An Employer’s Guide to Preventing and Managing Sexual Harassment in the Workplace

Workplace sexual harassment creates significant legal exposure for employers (as well as management/supervisory employees) and it can also have a devastating effect on the health and well being of employees. Sexual Harassment is covered under Title VII of the Civil Rights Act of 1964 for federal purposes, as well as various state and local statutes. Unlike other claims brought under Title VII which have a threshold amount of at least 15 covered employees, a claim for sexual harassment can be brought if an employer has as few as 1 covered employee. Employers can be liable for sexual harassment unless they have taken all reasonable steps to prevent and redress the harassment. With that in mind, we set out 6 practical steps employers can take to effectively prevent and manage sexual harassment in the workplace.



If an employer doesn’t understand the problem, he or she will never be in a position to limit their liability. In its simplest terms, sexual harassment is conduct of a sexual nature that is unwelcome in a situation where a reasonable person would have understood that the other person would be intimidated, offended or humiliated. Examples can include:

  • Suggestive or derogatory remarks or jokes;
  • Unwelcome sexual advances;
  • Harassing phone calls, e-mails, texts, social media posts;
  • Spreading rumors of a sexual nature;
  • Unwanted sexual drawings, or caricatures;
  • Unwanted questions about someone’s personal life;
  • Unnecessary physical contact; and
  • Staring or leering in a sexual manner.


An employer needs to understand that sexual harassment can arise from a single, isolated instance or can occur as a result of a pattern or series of incidents. It can take place within the workplace environment, but can also occur outside of work (at a client’s site or at a work related function). It can involve employees, or even outside vendors. All that is required is some relative nexus with the employee’s employment.



Assuming everyone must know what constitutes out of bounds sexual misconduct is a huge mistake! On addition to clearly written policies, employers need to be sure everyone is crystal clear on what constitutes acceptable conduct in the workplace. The most effective way to ensure this is to require ALL employees to attend regular training sessions which:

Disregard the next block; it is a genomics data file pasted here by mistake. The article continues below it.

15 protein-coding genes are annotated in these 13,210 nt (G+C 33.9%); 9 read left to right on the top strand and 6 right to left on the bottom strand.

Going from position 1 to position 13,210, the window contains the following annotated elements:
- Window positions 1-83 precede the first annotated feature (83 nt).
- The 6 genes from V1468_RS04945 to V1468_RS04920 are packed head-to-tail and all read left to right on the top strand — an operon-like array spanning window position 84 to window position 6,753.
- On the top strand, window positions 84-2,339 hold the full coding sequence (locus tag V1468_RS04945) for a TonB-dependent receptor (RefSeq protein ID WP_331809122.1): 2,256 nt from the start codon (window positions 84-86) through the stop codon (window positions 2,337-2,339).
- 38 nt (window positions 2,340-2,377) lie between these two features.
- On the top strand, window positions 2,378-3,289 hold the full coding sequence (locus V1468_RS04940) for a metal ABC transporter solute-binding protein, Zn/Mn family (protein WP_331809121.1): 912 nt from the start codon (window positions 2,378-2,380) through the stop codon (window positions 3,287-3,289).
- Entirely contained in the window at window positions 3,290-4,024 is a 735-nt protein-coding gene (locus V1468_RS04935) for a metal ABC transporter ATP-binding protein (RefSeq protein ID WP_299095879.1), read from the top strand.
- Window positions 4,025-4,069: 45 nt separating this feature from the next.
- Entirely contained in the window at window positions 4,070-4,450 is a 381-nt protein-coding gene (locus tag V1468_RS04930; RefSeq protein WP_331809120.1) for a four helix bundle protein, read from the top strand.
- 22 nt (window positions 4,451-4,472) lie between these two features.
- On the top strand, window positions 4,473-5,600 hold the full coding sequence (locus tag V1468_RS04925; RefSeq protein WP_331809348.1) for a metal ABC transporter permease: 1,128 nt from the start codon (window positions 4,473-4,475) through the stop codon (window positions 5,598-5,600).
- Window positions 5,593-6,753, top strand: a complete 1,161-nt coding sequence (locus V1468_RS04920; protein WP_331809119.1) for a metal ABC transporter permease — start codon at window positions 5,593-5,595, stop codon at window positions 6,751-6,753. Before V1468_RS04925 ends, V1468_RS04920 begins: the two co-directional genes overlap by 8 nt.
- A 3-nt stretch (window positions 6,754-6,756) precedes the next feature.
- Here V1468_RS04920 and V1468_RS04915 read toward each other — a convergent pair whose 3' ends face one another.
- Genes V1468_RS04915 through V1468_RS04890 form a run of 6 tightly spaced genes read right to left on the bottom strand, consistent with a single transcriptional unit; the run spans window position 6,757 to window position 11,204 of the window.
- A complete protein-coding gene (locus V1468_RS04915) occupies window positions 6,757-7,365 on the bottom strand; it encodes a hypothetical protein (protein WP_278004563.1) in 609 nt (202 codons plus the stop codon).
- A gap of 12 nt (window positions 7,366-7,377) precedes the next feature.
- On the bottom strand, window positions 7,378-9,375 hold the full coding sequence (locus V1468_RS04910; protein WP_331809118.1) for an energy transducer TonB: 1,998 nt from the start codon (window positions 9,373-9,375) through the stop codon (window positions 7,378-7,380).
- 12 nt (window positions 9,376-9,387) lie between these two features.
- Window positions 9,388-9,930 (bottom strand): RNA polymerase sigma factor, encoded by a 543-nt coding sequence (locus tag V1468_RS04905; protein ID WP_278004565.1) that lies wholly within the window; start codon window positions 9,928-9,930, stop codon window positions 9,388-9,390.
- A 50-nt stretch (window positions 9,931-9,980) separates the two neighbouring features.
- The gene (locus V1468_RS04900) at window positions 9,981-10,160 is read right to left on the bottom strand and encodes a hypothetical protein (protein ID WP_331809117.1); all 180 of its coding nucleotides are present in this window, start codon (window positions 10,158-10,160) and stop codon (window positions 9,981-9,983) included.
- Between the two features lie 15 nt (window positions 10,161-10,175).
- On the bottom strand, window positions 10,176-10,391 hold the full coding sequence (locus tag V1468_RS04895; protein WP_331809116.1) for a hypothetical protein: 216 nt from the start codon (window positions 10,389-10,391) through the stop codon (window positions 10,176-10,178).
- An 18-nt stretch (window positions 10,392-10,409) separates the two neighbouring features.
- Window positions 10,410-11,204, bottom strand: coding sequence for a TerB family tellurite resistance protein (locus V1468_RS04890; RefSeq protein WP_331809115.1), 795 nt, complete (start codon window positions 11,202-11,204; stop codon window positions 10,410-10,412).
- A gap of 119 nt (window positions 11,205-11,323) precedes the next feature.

• Explains clearly what is meant by sexual harassment in the workplace;
  • Provides real life examples;
  • Identifies steps an employee can take if they feel subject to unwanted sexual harassment;



            Sexual harassment guidelines are not designed to prevent employees from entering into consensual personal relationships at work and employers should not interfere in these situations. However, by turning a blind eye, employers risk that the consensual personal relationship can end with allegations of inappropriate behavior and create legal exposure. Therefore, employers should consider what their policy is on relationships within the workplace. Should there be a policy of reporting such relationships? If the relationship is between two direct reports, putting n place an alternative reporting system may be prudent. It would also serve to reduce the risk of claims from other employees that the relationship has impacted negative upon them.



            Keep your ears to the ground and have an understanding of how employees interact in the office, on-site and outside the workplace. If there is even the slightest hint of inappropriate office behavior of a sexual nature, don’t wait for someone to complain about it. Don’t ignore conduct that is all “good fun.”



            Employers should designate specific individuals or officers to whom an employee can turn to if he of she feels sexually harassed. This individual is there to support the person raising the claim of improper sexual contact and explore what options are available. In order for an employer to effectively limit liability, there must be an effective mechanism for employees to bring forward claims without fear of retaliation.



            It is important that all allegations of improper sexual conduct be thoroughly investigated. An employer that does not investigate, and where warranted, take appropriate remedial measure will not be able to limit their liability. Employers should consider whether there is a need for the investigation to be conducted by a legal professional, and if so, engage their lawyers accordingly. Any disciplinary action should only be taken in response to matters that can be substantiated. A poorly handled investigation may lead to further legal claims, including unfair dismissal claims from the alleged perpetrator. If there are matters to be further communicated to members of management or teams must be handled with the appropriate degree of confidentiality.


With over 30 years’ experience in advising employers and employees on workplace issues, let Boznos Law work with you to ensure you are ready to meet the challenges posed by the changes to the employment laws. Call Bill Boznos today at (630) 375-1958 or contact us through our website.


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